Cost and power consumption are the two parameters of paramount importance for the feasibility of such a system in rural areas. Majority of the bus stops in rural areas do not have electrical power infrastructure readily available. Providing power to the bus stops exclusively for this system will not be a financially justifiable investment for the local government. Thus the wireless hub must run off batteries. To maximize the life of the hub system before having to change the batteries, the current draw of the system should be very small. Additionally the wireless technology employed should have the ability to sleep for a long time, because, between consecutive bus arrivals, the hub and nodes will be in a sleep mode. Keeping it simple, the solution can be a low data rate application and information packets can be just a few bytes. A simple point-to-point wireless technology is all that is needed. Range of about 10 meters is sufficient. A reliable hub-node communication protocol will drive the application. To minimize cost, bill of materials (BOM) should be minimal especially since there are no demanding firmware or memory requirements. Having a solution operating in the 2.4 GHz ISM band will allow its unrestricted worldwide implementation. Providing LEDs gives a simple visual interface and does not need the passenger to be literate. {pagebreak} Short range wireless technology space has been dominated by 2.4GHz technologies such as Wi-Fi, Bluetooth, Zigbee, and WirelessUSBTM [Ed. Note: Note to be confused with 3.1 to 10.6 GHz Certified Wireless USB.] Because the proposed solution is meant to be extremely simple so as to be feasible in rural environment, Wi-Fi and Bluetooth will be overkill in terms of cost and complexity. Data rate and range offered by WirelessUSB (250 kbps) are optimum for this particular application.

    A hardware-assisted interference avoidance protocol saves power.

    As shown above, an interference avoidance protocol monitors the interference strength of other RF signals using the radio's built-in received signal sensitivity indicator (RSSI) and a detection method of quality of service (QoS) to make decisions on channel hopping. This is a key performance differentiator when compared to Bluetooth because WirelessUSB 2.4GHz radios only hop to a different channel when it detects strong interference. This intelligent logic significantly reduces unnecessary power consumption compared to Bluetooth.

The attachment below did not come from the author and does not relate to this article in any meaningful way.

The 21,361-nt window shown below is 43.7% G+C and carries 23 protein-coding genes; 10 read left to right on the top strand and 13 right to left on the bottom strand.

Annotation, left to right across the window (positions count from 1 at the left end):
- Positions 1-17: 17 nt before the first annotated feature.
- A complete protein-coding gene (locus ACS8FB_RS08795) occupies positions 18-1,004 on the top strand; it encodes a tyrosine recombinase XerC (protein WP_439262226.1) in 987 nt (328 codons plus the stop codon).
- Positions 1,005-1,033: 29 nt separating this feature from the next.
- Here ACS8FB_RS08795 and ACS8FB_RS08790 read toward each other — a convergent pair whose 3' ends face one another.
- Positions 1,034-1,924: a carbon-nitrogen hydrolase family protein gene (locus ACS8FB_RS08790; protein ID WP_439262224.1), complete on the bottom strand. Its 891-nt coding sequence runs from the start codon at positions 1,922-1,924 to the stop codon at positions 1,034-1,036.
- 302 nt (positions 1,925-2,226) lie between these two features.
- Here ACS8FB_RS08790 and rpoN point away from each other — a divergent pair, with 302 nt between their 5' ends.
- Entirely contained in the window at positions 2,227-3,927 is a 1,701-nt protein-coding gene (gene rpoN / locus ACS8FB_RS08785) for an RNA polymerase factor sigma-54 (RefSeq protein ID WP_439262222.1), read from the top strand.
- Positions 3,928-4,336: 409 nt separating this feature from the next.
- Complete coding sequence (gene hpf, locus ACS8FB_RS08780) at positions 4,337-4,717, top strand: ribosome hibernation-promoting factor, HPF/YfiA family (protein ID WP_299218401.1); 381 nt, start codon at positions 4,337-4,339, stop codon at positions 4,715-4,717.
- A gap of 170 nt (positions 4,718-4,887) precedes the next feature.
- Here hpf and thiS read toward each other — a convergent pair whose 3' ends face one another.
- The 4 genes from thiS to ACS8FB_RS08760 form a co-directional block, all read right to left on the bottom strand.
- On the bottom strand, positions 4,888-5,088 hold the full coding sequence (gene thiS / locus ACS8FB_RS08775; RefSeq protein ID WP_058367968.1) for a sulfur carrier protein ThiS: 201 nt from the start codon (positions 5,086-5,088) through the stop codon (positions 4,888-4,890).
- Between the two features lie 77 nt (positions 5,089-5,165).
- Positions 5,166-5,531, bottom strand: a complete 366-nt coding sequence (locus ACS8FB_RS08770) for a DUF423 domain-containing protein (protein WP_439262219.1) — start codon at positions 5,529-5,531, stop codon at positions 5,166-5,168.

In addition, Bluetooth radios typically cost twice that of an equivalent WirelessUSB radio and microcontroller (MCU). For example, the PRoC LP (programmable radio on chip) from Cypress Semiconductor provides a complete RF system solution with a single device and few discrete components. This integration helps greatly in cutting down the BOM and saves a good amount of printed circuit board space, too. The chip uses frequency-agile DSSS (direct-sequence spread spectrum) technology to mitigate interference. The in-system reprogrammable flash-based MCU enables firmware changes for future needs.

    Future outlook
    As proposed earlier a simple and low cost embedded wireless solution could thus help resolve schedule issues for rural public transport in developing nations. This could save time and money for commuters on a daily basis. Once this straightforward yet reliable solution is implemented in the public transport infrastructure, it will open up a multitude of possibilities for future advancements. For example since current consumption is small, power could be derived from solar panels installed on bus stops obviating the need for electricity or periodic battery change.

    Data collected from each bus can be logged and can help in route and schedule optimization. Based on the data collected for arrival times at each of the bus stops, bus routes and schedules could be modified to meet the demand accordingly. This solution could be further extended to school buses and taxicabs in suburban areas.

    In urban areas where infrastructure is not the impediment, the bus stops could be networked together and the logged data can be dispatched to a central base station. Using GIS (Geographic Information System) software at the base station, arrival times at subsequent bus stops could be mapped on the route. If this is made available to the public on the public transportation website, commuters could time their arrival to the specific bus stop.

    Rural and suburban public transport will thus benefit significantly from this low cost embedded wireless solution. It will increase credibility in the public transport system, encouraging more commuters to choose public transport over private transport, thus helping to resolve traffic congestion in urban areas.

    Mahesh Kiwalkar is the RF wireless staff applications engineer at Cypress Semiconductor. He has been involved with RF wireless design, development, and applications for more than six years. He received his Masters in Electrical Engineering from Pennsylvania State University. He can be reached at mahesh.kiwalkar@cypress.com.